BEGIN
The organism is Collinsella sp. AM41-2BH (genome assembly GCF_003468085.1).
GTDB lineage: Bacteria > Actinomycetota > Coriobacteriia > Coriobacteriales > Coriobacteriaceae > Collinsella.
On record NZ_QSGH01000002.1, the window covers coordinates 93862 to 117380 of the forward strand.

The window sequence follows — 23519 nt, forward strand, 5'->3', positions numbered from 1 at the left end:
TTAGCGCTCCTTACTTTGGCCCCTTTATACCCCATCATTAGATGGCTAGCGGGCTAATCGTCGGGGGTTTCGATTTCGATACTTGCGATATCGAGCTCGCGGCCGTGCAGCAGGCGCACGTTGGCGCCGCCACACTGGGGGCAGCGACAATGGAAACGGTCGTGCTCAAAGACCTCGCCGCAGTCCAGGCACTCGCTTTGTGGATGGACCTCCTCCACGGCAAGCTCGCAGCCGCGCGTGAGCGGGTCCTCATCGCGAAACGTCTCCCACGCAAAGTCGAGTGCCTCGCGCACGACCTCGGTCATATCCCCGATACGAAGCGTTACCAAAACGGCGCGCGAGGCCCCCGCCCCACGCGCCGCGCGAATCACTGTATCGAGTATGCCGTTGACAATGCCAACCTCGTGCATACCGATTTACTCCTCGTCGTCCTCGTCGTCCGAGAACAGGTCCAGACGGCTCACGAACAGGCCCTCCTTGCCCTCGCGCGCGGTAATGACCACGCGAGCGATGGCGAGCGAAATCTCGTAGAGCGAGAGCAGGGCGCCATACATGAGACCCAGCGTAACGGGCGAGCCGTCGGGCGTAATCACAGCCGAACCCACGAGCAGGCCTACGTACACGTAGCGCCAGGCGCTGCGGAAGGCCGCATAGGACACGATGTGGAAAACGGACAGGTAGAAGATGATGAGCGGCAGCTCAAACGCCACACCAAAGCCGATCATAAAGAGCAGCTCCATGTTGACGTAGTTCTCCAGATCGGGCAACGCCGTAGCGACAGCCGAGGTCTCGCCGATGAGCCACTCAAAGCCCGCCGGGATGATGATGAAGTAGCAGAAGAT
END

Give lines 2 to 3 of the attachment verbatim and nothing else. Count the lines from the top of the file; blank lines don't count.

GTDB lineage: Bacteria > Actinomycetota > Coriobacteriia > Coriobacteriales > Coriobacteriaceae > Collinsella.
On record NZ_QSGH01000002.1, the window covers coordinates 93862 to 117380 of the forward strand.